Our Claim to Fame
Many people know our garden because of our neighbors to the south. Twice a year, in late September and then immediately after Halloween, the empty lot across our street becomes an urban holiday wonderland. As the trees along 7th Avenue turn with the seasons, dropping their leaves I almost feel like I am transported to New England. And behind the trees and the low fence, are mountains of pumpkins, bundles of dried corn stalks, and a few scarecrows for good measure. Fall is my most favorite time of year, because it gets you back into the kitchen cooking again. Summer produce begs not to be mussed with – add a little olive oil here, a little salt there. Grill slightly, or blanche until just done, but for the most part it is fresh, simple food. Fall is about more robust flavors, turning on the oven, and filling up the house with sweet smells. It is also all about pumpkins.
One of my most favorite ways to cook pumpkin is actually my most favorite way to cook anything. Turn on the oven real hot, slice your orange beast, add some salt, and roast until the natural sugars caramelize and your humble squash has become anything but. As much as I love pumpkin curry, and pumpkin soup, or diced and fried pumpkin added to most anything (salad! rice! pasta!), pumpkin really does make such a delicious dessert. I found this recipe a few years ago and love to wow people with the name. Soufflés always seemed fussy, and a little old fashioned, but I’m so glad I looked past that nonsense to make this most ultimate delight. Enjoy!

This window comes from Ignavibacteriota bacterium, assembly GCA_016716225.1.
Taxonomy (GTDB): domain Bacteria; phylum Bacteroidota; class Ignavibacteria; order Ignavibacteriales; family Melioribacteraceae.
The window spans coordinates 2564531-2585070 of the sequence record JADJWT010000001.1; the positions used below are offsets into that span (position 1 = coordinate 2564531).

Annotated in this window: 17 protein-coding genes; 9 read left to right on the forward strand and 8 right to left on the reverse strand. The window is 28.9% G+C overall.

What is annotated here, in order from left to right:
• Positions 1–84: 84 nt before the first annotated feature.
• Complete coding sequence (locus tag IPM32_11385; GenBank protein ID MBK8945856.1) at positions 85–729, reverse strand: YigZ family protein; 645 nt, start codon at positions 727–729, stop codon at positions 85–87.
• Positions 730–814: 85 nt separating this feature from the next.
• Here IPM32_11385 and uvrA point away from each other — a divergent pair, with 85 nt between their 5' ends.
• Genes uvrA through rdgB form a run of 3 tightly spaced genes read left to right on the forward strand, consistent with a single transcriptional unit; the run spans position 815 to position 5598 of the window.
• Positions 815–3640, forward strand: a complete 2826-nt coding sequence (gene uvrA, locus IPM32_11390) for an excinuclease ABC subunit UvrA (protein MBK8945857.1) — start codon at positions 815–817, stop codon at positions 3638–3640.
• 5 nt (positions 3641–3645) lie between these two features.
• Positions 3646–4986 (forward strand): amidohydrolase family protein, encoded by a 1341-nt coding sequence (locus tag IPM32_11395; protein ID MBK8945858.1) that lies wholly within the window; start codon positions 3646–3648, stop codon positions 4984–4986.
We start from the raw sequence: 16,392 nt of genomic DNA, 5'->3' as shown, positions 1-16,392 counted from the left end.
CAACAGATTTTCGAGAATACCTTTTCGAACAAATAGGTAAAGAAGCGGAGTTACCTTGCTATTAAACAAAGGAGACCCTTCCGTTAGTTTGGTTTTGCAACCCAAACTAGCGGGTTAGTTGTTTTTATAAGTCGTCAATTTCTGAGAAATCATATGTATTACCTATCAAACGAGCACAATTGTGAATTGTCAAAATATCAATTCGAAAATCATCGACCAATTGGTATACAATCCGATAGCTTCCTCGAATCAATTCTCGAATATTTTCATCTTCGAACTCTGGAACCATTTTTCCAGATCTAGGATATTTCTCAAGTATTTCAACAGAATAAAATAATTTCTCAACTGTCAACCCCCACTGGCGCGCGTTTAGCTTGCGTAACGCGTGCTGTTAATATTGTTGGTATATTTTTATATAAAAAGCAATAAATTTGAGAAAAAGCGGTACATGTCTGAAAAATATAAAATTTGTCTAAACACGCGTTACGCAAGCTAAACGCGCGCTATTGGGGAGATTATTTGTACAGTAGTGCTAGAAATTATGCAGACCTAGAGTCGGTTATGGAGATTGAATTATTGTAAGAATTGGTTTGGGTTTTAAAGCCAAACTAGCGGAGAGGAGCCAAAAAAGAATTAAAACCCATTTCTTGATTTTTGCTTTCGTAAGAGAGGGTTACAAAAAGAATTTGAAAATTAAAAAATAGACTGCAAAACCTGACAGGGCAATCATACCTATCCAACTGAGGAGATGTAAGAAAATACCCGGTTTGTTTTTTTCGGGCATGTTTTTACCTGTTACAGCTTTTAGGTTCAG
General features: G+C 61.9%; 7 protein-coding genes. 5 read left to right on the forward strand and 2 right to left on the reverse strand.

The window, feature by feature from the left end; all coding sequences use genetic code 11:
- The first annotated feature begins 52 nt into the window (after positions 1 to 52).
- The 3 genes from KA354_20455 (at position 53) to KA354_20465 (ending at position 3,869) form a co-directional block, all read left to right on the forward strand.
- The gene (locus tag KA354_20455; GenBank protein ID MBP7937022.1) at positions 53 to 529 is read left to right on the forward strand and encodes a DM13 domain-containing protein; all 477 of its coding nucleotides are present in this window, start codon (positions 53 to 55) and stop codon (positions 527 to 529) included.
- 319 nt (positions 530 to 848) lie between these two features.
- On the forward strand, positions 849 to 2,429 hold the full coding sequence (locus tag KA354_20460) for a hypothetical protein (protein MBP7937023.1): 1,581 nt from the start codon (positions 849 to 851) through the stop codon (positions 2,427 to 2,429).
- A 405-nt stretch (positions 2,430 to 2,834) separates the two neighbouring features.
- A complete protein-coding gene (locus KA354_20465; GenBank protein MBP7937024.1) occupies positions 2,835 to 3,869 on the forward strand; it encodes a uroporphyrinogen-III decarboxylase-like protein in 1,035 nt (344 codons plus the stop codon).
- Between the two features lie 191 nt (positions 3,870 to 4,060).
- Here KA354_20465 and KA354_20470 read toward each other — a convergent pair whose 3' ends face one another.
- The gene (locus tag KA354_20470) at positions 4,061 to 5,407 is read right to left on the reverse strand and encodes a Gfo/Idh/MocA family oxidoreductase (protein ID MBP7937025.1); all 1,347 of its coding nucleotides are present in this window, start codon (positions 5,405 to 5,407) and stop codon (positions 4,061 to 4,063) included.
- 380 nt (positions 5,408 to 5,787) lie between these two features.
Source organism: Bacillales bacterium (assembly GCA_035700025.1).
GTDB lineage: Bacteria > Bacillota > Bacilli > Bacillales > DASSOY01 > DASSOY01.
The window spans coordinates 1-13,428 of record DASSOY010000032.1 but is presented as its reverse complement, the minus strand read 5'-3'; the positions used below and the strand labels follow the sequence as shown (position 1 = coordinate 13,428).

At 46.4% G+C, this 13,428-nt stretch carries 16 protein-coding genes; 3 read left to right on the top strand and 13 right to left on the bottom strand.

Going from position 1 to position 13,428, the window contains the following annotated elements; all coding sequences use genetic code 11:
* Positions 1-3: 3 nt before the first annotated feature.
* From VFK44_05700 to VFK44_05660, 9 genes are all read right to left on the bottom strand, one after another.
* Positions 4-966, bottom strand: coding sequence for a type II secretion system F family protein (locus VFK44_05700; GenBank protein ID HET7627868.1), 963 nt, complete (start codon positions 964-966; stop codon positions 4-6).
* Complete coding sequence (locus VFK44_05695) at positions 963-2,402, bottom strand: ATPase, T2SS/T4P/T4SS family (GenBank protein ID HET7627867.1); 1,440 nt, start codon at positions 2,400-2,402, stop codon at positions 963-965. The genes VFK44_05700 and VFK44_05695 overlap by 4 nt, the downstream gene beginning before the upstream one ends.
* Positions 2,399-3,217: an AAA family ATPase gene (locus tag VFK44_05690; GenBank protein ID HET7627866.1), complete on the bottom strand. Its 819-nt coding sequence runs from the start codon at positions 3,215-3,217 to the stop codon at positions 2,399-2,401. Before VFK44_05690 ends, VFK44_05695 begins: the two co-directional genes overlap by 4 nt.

1 cup whole milk
1 cup heavy cream
9 ounces brioche cubes, crusts removed and cut into 1/2-inch cubes
7 tablespoons butter
1/4 cup brown sugar
1/4 teaspoon cinnamon
Pinch of nutmeg
4 egg yolks
1 cup pumpkin purée, at room temperature
2 egg whites
1 tablespoon sugar
1/2 teaspoon salt
Preheat oven to 375°F.
In a small saucepan, bring milk and cream to a simmer over low heat. Place brioche cubes in bowl. Remove milk mixture from heat and pour half of the liquid over the brioche.
In a mixer, cream butter and sugar until light and fluffy. Add cinnamon, nutmeg, and egg yolks, beating well. Add pumpkin purée and the other half of the heated cream and milk.
Fold the soaked brioche into the pumpkin mixture. Beat the egg whites and sugar until they form stiff peaks and gently fold into the batter. Butter and sugar 8 three-inch ramekins, then divide batter evenly among ramekins. Bake for 25 minutes, or until knife comes out clean. Baked brioches can be wrapped and kept in the refrigerator for up to 3 days, then heated in the oven wrapped in foil or microwaved until warm.